Fun with Azure


I’m still waiting on a Storage and Hosting account with Azure. This kind of bites since I am a member of the Cloud Services Advisory Group– I’d have thought I’d get some preferential treatment, but no. Still, I am using the Windows Azure SDK to build stuff. This means that I can still experiment locally. A little while ago, while checking to see if my F# code would run OK with a cloud service, I ran into a deployment issue. I had the SQL Server Express database installed and had the Development Fabric and Development Storage up and running via VS2008. I pressed F5, Internet Explorer eventually popped up, and I saw

Internet Explorer cannot display the webpage

I then clicked on the Development Fabric, selected the Web Role, and saw this reported in the Web Role window:

Role state Suspended
Role state Started
Role state Stopping
Role state Stopped
Role state Aborted

Also, the ball next to the WebRole was blue instead of green. Blue means bad. (Aside: Is this some sophomoric gag to the team: the role has ‘blue balls’?) Frustrating! I checked that everything was configured correctly and it was. So, I asked my good friend, Google, how to solve the problem. I asked it, http://www.google.com/search?q=. You know what? It only had one answer. Here’s the issue: my home PC uses a username with a space in it. At home, I use full names as user names. Example, I am Scott Seely. This means that my user profile points to C:UsersScott Seely. The files/scripts that the Development Fabric uses do not account for spaces in temp folders, which means me and anyone else who dares put a space in their user name will suffer the same fate. The fix is to start the Development Fabric from an elevated command prompt, started from the Microsoft Service Hosting SDK Command Prompt, found under Start–>All Programs–>Microsoft Service Hosting SDK 1.0.0. Make sure that all copies of dfservice.exe are terminated. With that command prompt up, run this command:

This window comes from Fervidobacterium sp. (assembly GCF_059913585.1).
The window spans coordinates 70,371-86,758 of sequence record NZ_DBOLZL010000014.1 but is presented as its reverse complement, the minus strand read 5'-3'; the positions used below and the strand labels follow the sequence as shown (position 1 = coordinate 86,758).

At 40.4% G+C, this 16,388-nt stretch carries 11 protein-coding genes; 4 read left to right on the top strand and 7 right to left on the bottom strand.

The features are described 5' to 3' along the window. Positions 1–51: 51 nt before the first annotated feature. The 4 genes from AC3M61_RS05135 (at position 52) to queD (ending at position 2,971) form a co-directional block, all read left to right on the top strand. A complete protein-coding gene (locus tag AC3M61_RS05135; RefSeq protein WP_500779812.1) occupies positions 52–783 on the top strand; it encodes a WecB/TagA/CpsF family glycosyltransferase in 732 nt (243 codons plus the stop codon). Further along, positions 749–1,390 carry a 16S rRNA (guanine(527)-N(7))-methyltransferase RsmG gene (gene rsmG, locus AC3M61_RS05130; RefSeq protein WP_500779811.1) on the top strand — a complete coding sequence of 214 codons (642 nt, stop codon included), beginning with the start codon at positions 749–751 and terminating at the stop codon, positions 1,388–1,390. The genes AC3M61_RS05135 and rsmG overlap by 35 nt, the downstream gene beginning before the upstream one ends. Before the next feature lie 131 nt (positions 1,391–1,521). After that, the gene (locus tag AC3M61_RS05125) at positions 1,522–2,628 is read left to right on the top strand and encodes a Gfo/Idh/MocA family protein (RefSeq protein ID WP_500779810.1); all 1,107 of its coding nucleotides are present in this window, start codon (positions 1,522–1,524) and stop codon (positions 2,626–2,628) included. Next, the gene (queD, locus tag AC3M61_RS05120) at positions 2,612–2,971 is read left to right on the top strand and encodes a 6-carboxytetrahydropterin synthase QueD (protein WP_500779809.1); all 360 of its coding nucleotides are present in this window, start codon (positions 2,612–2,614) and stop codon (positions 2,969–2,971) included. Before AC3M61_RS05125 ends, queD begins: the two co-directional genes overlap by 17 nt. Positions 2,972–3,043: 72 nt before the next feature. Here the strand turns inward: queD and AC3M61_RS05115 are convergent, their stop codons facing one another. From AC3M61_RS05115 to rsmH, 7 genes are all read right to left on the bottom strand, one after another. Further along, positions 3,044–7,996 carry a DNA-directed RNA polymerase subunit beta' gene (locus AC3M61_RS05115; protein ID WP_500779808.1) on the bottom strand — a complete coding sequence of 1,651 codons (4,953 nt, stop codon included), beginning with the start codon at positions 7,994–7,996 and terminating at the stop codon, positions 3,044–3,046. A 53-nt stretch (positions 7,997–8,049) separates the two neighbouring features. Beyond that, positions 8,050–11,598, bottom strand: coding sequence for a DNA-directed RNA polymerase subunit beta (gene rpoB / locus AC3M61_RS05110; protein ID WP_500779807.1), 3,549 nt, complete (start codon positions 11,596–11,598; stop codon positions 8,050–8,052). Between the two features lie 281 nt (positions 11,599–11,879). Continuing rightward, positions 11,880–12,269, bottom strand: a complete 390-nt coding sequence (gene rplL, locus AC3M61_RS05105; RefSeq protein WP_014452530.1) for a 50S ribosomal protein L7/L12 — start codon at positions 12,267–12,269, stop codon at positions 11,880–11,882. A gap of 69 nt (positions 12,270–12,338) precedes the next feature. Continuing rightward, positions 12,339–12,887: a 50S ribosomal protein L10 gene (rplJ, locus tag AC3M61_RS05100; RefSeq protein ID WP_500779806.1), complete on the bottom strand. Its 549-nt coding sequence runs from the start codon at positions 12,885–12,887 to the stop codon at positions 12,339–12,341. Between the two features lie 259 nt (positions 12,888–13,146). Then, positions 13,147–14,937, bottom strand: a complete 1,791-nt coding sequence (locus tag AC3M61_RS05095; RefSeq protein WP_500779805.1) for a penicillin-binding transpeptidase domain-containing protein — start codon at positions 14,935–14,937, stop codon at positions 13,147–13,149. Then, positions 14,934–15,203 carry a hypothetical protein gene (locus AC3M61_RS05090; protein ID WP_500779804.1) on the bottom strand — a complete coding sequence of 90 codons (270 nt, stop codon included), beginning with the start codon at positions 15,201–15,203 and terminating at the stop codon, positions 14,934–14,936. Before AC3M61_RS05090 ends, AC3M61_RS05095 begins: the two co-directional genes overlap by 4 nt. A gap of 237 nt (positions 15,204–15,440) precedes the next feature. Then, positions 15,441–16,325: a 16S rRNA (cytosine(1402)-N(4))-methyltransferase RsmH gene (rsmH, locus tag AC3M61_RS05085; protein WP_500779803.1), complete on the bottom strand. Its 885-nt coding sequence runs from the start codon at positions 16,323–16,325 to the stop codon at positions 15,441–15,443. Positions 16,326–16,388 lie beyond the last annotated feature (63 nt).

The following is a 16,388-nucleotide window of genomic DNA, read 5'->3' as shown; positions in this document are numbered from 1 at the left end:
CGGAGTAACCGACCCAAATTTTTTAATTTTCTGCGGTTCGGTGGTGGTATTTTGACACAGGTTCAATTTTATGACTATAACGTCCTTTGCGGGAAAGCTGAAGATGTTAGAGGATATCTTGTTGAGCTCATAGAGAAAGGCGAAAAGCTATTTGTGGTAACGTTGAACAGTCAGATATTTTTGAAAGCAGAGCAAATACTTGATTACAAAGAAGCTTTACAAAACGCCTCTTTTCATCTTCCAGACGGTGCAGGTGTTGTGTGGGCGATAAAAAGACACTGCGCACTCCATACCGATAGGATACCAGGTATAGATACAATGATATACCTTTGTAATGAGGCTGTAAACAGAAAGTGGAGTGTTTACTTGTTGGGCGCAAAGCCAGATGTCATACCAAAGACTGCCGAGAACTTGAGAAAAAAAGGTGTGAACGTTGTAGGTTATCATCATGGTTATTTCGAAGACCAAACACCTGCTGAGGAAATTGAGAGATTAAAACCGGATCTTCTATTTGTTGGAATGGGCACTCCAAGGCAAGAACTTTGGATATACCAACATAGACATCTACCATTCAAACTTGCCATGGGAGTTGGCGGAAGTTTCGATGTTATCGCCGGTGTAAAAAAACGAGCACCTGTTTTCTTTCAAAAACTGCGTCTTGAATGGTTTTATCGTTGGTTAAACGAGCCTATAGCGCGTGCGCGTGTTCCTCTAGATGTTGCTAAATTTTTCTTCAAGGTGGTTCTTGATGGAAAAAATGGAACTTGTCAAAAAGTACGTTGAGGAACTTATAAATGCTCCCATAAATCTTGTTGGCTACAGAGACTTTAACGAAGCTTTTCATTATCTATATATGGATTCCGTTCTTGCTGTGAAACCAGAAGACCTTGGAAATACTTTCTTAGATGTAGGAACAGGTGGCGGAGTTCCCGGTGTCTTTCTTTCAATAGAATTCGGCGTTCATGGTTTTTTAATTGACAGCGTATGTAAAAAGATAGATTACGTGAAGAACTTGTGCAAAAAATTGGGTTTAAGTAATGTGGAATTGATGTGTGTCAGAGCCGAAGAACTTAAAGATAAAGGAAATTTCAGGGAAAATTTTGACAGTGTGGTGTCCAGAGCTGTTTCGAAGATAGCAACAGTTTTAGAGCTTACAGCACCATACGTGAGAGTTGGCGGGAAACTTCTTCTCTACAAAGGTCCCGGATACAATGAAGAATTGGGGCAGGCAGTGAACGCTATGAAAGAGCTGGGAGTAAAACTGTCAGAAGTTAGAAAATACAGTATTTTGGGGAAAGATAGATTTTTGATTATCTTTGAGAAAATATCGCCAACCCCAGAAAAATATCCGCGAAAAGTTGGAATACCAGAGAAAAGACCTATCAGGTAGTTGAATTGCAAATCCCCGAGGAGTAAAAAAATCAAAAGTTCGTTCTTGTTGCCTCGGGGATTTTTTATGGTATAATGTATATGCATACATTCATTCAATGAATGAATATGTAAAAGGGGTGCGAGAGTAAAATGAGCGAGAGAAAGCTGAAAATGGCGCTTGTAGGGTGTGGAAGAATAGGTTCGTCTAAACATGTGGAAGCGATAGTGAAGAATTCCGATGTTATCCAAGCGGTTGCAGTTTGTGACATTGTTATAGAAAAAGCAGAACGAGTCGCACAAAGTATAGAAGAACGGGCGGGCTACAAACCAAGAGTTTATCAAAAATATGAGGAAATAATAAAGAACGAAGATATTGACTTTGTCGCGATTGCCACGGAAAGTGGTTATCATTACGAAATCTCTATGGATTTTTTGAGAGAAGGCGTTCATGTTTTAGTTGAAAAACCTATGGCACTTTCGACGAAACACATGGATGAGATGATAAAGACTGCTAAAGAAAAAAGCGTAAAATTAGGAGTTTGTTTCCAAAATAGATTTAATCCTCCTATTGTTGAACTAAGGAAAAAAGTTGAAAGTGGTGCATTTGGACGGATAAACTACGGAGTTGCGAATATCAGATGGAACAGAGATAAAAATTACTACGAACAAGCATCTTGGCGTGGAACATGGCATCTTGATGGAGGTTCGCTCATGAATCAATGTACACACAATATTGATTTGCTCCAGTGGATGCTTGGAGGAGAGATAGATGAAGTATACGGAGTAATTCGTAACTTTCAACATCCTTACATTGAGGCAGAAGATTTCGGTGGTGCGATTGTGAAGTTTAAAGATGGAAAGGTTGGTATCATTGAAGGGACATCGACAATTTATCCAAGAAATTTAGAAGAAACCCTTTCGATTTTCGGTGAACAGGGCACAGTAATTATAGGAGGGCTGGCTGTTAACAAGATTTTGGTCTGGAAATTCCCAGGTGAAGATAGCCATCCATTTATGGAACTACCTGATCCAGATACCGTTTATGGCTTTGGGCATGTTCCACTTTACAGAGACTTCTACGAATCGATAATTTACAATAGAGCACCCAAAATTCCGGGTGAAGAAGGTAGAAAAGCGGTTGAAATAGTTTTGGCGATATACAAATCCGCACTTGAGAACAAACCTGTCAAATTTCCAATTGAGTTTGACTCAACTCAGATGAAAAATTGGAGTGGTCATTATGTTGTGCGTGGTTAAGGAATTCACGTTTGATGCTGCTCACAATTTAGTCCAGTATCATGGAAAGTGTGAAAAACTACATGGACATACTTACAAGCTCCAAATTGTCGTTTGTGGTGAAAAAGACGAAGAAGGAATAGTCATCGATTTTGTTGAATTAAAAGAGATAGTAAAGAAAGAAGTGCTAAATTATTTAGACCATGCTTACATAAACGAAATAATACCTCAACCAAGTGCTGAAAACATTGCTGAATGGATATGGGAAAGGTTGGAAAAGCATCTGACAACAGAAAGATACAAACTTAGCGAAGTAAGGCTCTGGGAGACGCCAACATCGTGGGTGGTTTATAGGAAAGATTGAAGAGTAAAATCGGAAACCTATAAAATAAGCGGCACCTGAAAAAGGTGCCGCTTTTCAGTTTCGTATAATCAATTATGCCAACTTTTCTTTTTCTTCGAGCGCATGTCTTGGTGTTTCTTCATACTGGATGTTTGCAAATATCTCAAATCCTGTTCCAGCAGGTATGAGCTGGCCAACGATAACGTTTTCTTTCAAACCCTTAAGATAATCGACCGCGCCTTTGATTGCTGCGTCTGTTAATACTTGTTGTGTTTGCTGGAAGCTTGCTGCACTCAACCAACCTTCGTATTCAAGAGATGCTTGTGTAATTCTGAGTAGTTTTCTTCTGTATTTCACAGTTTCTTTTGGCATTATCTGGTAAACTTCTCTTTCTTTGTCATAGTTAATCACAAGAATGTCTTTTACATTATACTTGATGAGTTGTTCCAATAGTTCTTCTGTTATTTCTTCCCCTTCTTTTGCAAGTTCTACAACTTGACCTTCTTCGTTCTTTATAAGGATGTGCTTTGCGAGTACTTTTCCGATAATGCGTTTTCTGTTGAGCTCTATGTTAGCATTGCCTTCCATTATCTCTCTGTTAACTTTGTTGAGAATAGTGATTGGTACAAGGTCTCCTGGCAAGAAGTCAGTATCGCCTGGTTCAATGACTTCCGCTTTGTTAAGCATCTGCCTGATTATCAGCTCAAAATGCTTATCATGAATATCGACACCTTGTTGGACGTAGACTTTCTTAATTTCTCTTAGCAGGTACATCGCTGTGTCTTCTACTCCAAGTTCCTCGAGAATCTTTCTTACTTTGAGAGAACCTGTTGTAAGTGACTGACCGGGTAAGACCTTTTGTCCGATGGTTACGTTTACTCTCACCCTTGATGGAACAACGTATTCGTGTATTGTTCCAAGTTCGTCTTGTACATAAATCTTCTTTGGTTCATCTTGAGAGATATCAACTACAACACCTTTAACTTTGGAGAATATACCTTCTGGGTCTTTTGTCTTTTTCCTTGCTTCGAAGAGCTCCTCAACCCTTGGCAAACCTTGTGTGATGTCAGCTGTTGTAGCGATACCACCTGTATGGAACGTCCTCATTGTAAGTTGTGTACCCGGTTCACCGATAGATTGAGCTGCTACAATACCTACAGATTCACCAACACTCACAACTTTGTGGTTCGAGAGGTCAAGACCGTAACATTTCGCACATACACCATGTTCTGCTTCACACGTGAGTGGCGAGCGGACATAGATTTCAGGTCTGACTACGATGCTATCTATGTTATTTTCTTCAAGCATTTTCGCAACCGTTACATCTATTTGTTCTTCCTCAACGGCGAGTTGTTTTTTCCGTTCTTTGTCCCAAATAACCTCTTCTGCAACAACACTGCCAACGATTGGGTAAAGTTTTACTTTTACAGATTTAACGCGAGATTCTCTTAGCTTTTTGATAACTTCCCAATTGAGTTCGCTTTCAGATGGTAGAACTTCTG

bindevfabricdfservice -sp “C:fabrictemp”

Now, you can run your application on the fabric.

BTW, the F# code runs fine on Azure on my local machine. I still don’t know about the situation when running in the cloud, but I assume it will be no more than adding a few DLLs at most.

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